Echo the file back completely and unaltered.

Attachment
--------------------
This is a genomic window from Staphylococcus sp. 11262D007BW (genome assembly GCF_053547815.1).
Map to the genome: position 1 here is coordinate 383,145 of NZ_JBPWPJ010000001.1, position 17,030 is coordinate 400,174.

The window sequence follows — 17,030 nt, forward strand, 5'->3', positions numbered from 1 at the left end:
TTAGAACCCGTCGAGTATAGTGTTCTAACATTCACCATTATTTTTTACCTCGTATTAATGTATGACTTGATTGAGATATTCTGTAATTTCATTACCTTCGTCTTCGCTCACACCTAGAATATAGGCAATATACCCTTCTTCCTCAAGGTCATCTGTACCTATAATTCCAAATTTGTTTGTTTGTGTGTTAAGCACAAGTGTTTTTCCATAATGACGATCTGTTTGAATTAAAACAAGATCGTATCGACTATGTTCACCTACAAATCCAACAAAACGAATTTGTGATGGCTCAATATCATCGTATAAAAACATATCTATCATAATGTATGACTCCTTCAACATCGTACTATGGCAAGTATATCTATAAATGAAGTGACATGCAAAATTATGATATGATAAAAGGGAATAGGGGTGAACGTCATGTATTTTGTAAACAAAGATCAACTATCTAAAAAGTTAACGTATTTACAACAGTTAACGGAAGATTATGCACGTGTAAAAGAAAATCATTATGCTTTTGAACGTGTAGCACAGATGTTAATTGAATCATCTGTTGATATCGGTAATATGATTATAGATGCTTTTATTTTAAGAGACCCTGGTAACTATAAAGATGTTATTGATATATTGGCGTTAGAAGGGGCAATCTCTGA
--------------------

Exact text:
This is a genomic window from Staphylococcus sp. 11262D007BW (genome assembly GCF_053547815.1).
Map to the genome: position 1 here is coordinate 383,145 of NZ_JBPWPJ010000001.1, position 17,030 is coordinate 400,174.

The window sequence follows — 17,030 nt, forward strand, 5'->3', positions numbered from 1 at the left end:
TTAGAACCCGTCGAGTATAGTGTTCTAACATTCACCATTATTTTTTACCTCGTATTAATGTATGACTTGATTGAGATATTCTGTAATTTCATTACCTTCGTCTTCGCTCACACCTAGAATATAGGCAATATACCCTTCTTCCTCAAGGTCATCTGTACCTATAATTCCAAATTTGTTTGTTTGTGTGTTAAGCACAAGTGTTTTTCCATAATGACGATCTGTTTGAATTAAAACAAGATCGTATCGACTATGTTCACCTACAAATCCAACAAAACGAATTTGTGATGGCTCAATATCATCGTATAAAAACATATCTATCATAATGTATGACTCCTTCAACATCGTACTATGGCAAGTATATCTATAAATGAAGTGACATGCAAAATTATGATATGATAAAAGGGAATAGGGGTGAACGTCATGTATTTTGTAAACAAAGATCAACTATCTAAAAAGTTAACGTATTTACAACAGTTAACGGAAGATTATGCACGTGTAAAAGAAAATCATTATGCTTTTGAACGTGTAGCACAGATGTTAATTGAATCATCTGTTGATATCGGTAATATGATTATAGATGCTTTTATTTTAAGAGACCCTGGTAACTATAAAGATGTTATTGATATATTGGCGTTAGAAGGGGCAATCTCTGA